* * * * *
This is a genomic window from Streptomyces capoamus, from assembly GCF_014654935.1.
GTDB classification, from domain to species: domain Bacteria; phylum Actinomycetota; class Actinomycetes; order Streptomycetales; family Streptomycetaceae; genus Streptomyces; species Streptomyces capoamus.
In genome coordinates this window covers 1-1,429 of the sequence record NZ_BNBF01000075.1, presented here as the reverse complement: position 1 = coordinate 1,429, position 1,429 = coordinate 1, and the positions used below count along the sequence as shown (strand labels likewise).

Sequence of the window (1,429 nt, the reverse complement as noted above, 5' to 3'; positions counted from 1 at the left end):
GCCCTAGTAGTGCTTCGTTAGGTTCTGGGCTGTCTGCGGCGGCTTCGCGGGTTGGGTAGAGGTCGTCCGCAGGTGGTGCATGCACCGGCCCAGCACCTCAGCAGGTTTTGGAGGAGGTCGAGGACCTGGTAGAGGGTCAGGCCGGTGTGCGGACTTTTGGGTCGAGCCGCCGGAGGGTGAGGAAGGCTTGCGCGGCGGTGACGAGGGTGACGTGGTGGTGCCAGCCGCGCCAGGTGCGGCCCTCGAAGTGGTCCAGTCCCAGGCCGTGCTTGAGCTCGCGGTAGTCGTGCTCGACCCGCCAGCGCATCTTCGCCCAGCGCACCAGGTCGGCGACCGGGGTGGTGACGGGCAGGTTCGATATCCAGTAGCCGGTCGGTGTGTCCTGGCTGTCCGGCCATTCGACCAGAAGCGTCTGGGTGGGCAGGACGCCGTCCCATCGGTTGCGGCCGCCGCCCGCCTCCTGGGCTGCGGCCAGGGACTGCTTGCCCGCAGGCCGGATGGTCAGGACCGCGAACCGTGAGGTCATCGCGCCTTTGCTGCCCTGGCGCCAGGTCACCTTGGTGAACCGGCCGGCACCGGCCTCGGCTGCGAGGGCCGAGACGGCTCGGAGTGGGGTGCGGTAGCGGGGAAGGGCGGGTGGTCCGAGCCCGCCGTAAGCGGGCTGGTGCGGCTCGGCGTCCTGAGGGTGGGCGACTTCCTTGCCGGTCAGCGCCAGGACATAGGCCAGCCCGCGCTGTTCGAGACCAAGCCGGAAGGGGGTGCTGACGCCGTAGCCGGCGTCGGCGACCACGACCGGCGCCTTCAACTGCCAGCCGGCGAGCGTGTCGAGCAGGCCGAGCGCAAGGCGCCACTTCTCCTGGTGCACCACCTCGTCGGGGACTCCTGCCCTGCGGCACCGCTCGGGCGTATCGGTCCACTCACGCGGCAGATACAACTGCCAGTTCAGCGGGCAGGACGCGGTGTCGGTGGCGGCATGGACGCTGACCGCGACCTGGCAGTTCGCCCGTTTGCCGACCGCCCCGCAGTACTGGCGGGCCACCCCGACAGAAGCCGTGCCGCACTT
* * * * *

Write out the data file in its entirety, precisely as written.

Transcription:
This is a genomic window from Streptomyces capoamus, from assembly GCF_014654935.1.
GTDB classification, from domain to species: domain Bacteria; phylum Actinomycetota; class Actinomycetes; order Streptomycetales; family Streptomycetaceae; genus Streptomyces; species Streptomyces capoamus.
In genome coordinates this window covers 1-1,429 of the sequence record NZ_BNBF01000075.1, presented here as the reverse complement: position 1 = coordinate 1,429, position 1,429 = coordinate 1, and the positions used below count along the sequence as shown (strand labels likewise).

Sequence of the window (1,429 nt, the reverse complement as noted above, 5' to 3'; positions counted from 1 at the left end):
GCCCTAGTAGTGCTTCGTTAGGTTCTGGGCTGTCTGCGGCGGCTTCGCGGGTTGGGTAGAGGTCGTCCGCAGGTGGTGCATGCACCGGCCCAGCACCTCAGCAGGTTTTGGAGGAGGTCGAGGACCTGGTAGAGGGTCAGGCCGGTGTGCGGACTTTTGGGTCGAGCCGCCGGAGGGTGAGGAAGGCTTGCGCGGCGGTGACGAGGGTGACGTGGTGGTGCCAGCCGCGCCAGGTGCGGCCCTCGAAGTGGTCCAGTCCCAGGCCGTGCTTGAGCTCGCGGTAGTCGTGCTCGACCCGCCAGCGCATCTTCGCCCAGCGCACCAGGTCGGCGACCGGGGTGGTGACGGGCAGGTTCGATATCCAGTAGCCGGTCGGTGTGTCCTGGCTGTCCGGCCATTCGACCAGAAGCGTCTGGGTGGGCAGGACGCCGTCCCATCGGTTGCGGCCGCCGCCCGCCTCCTGGGCTGCGGCCAGGGACTGCTTGCCCGCAGGCCGGATGGTCAGGACCGCGAACCGTGAGGTCATCGCGCCTTTGCTGCCCTGGCGCCAGGTCACCTTGGTGAACCGGCCGGCACCGGCCTCGGCTGCGAGGGCCGAGACGGCTCGGAGTGGGGTGCGGTAGCGGGGAAGGGCGGGTGGTCCGAGCCCGCCGTAAGCGGGCTGGTGCGGCTCGGCGTCCTGAGGGTGGGCGACTTCCTTGCCGGTCAGCGCCAGGACATAGGCCAGCCCGCGCTGTTCGAGACCAAGCCGGAAGGGGGTGCTGACGCCGTAGCCGGCGTCGGCGACCACGACCGGCGCCTTCAACTGCCAGCCGGCGAGCGTGTCGAGCAGGCCGAGCGCAAGGCGCCACTTCTCCTGGTGCACCACCTCGTCGGGGACTCCTGCCCTGCGGCACCGCTCGGGCGTATCGGTCCACTCACGCGGCAGATACAACTGCCAGTTCAGCGGGCAGGACGCGGTGTCGGTGGCGGCATGGACGCTGACCGCGACCTGGCAGTTCGCCCGTTTGCCGACCGCCCCGCAGTACTGGCGGGCCACCCCGACAGAAGCCGTGCCGCACTT